As Sarah Breedlove – better known to the public as Madam C.J. Walker, one of the nation’s first female, black, self-made millionaires – built up her line of haircare products at her Indianapolis factory in the early 20th century, there was always one person by her side to ensure that the I’s of her business were dotted and the T’s were crossed – her attorney, Freeman B. Ransom.
The tale of how Walker and Freeman forged their business partnership varies throughout black history folklore. Most agree that the two first met on a train trip through the Hoosier state, but some say Freeman traveled further to continue his legal studies at the Columbia Law School before returning to Walker’s factory in Indianapolis, while others claim he was headed north toward Gary when Walker convinced him to disembark a few stops early and join her in the capital city.
Regardless of how their business relationship came to be, A’Lelia Bundles, Walker’s great-great-granddaughter, told a group of attorneys gathered at the Birch Bayh Federal Building and U.S. Courthouse in Indianapolis last week that the relationship between Walker and Freeman was the driving force behind her Walker’s legendary success.
“He made sure the trains ran on time,” Bundles said.
Bundles’ presentation on the partnership between Freeman and her great-great-grandmother was part of a Black History Month CLE program sponsored by the U.S. District Court for the Southern District of Indiana, U.S. Bankruptcy Court, U.S. Attorney’s Office, Probation Office, Marshals Service and Indiana Federal Community Defenders Inc. The Black History Month celebration also included a performance by the North Central High School Northernaires, a predominantly black high school gospel choir that performed hymns and religious songs for the crowd. Bundles, an Indianapolis native, graduated from North Central in 1970.
Bundles told the attorneys gathered for the CLE that as her ancestor’s wealth and fame grew in the first decades of the 1900s, Freeman often worked behind the scenes to ensure business, and often personal, decisions were made in her best interests. The type of attorney who could anticipate needs and “see around the corners,” Freeman was often thinking several steps ahead of Walker to shield her from any potential harm that might come her way, Bundles said.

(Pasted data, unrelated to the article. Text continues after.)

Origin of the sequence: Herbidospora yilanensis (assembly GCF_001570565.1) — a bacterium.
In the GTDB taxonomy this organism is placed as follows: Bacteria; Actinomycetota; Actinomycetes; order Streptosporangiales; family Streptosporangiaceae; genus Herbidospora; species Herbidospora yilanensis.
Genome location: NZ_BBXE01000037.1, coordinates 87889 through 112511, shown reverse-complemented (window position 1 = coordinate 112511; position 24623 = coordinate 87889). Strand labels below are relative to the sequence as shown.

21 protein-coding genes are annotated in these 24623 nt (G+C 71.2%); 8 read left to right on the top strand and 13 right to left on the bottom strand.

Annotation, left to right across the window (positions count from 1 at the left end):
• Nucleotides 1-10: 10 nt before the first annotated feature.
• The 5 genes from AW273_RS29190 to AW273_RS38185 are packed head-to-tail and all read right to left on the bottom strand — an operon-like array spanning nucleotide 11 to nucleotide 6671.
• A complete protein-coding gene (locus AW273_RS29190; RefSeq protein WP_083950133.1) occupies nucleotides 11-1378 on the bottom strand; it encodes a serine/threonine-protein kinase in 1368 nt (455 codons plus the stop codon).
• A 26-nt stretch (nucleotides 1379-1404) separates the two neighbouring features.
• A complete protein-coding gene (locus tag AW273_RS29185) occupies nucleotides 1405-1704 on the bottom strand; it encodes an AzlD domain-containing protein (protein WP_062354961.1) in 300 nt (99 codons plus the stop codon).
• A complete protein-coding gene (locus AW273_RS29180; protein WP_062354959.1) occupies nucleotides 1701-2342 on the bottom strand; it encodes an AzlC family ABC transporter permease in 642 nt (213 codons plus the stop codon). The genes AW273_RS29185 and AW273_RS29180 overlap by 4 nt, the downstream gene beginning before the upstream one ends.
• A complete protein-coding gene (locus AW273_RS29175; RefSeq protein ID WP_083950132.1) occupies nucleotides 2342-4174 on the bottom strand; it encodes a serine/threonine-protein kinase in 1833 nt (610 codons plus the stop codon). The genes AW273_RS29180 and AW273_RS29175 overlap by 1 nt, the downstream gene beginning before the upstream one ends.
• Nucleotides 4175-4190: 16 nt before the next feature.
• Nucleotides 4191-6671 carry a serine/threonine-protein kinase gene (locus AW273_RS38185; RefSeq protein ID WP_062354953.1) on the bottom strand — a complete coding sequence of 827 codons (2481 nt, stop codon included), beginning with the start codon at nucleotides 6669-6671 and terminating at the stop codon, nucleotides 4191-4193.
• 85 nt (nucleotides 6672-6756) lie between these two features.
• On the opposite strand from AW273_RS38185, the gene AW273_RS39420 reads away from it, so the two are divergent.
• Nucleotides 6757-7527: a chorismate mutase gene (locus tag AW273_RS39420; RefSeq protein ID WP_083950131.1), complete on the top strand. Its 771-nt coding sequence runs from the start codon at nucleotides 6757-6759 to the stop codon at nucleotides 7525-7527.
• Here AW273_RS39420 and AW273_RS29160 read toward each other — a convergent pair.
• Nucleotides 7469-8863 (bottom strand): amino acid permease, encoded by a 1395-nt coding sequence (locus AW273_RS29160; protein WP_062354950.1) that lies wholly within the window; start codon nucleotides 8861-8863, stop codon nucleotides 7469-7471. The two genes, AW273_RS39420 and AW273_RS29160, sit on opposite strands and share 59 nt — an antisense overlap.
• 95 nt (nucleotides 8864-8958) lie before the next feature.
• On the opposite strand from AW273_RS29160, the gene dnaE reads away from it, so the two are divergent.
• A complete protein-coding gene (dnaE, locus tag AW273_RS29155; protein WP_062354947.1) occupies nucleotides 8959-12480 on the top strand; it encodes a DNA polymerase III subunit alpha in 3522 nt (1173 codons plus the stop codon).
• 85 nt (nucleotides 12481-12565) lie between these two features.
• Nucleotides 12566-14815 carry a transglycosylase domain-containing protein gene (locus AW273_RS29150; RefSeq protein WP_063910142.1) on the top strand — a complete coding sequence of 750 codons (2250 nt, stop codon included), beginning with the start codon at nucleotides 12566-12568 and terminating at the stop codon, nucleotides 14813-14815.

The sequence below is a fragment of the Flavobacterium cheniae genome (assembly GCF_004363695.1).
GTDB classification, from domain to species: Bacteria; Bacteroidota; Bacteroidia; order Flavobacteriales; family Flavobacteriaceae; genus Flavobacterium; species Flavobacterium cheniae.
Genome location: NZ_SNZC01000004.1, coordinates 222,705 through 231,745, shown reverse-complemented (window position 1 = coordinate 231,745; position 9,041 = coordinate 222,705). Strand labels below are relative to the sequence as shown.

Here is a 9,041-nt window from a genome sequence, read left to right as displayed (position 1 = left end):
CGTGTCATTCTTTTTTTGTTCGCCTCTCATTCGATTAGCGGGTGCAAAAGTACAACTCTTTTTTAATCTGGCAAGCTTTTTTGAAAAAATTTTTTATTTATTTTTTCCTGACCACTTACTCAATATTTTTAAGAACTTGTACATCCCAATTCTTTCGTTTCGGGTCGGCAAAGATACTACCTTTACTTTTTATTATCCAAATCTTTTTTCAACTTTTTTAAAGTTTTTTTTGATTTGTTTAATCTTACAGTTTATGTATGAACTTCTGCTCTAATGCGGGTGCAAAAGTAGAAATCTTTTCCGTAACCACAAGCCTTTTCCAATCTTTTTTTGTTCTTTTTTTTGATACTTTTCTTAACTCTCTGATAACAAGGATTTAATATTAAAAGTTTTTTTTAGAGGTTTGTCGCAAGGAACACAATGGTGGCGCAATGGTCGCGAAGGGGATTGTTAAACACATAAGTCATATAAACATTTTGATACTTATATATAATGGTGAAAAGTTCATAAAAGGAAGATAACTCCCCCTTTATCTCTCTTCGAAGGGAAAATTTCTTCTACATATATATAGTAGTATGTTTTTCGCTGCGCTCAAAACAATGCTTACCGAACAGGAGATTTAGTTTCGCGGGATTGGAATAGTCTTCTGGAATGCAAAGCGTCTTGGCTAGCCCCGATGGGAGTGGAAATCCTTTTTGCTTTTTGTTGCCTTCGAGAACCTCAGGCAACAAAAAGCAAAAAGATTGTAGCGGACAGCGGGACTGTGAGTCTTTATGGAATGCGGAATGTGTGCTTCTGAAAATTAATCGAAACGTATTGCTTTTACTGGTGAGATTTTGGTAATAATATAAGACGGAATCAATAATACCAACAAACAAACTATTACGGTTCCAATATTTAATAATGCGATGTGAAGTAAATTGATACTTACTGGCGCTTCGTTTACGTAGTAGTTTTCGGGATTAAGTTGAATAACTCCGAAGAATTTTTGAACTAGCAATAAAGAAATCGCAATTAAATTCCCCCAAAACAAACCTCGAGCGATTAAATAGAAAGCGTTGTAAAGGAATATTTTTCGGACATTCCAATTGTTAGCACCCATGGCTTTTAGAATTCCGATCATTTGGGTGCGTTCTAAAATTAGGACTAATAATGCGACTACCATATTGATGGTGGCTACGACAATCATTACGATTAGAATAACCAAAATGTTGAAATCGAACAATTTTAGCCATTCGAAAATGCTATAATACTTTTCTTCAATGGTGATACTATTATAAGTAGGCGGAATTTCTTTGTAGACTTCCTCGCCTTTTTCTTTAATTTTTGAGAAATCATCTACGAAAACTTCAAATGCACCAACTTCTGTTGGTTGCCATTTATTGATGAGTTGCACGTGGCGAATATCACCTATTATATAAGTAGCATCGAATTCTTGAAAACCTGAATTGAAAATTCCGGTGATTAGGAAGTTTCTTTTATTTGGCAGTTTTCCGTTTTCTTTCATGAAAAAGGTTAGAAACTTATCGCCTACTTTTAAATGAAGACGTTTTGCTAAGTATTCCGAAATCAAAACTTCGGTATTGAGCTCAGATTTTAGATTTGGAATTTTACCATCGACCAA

For example, Freeman fought to protect the trademarks on Walker’s haircare line against competitors who might try to make a profit off of copycat products. Additionally, when Walker wanted to relocate both her residence and her business to New York City in the midst of the Harlem Renaissance, Freeman convinced her to maintain her factory in the Hoosier state, where it was much more economical to conduct business. While Walker was living in Harlem, Freeman stayed behind to keep the day-to-day operations of the business running.
Freeman’s influence over Walker’s life also extended to her personal affairs, Bundles said. When she became an activist for the rights of black soldiers during World War I, Freeman learned that Walker was being spied on and warned her not to become too radical for fear of being lumped in with the Bolshevik movement. Additionally, when a movie theater in Indianapolis charged Walker 25 cents for one ticket – five times more than what white patrons were asked to pay – Freeman filed a lawsuit on her behalf, though the outcome of that suit remains unclear.
Delving into the most personal levels of the millionaire’s life, Freeman even went so far as to ensure Walker obtained a legal divorce from her third husband, Charles Joseph Walker – even though the two were never actually married.
The Walkers were together for six years, but the two were never officially married because she had never formally divorced her second husband, John Davis. But with Freeman’s help, there is now a record showing that the Walkers ended their “marriage,” a testament to Freeman’s dedication the Walker’s best interests, Bundles said.
“Whenever I have friends who are going into business or trying to do something new, telling me their family’s getting ready to do a move, I just say to them, ‘Hire a good attorney,’” Bundles told the crowd. “‘If you think it’s expensive, you think those billable hours are expensive, wait until something bad happens – that’s really expensive.’”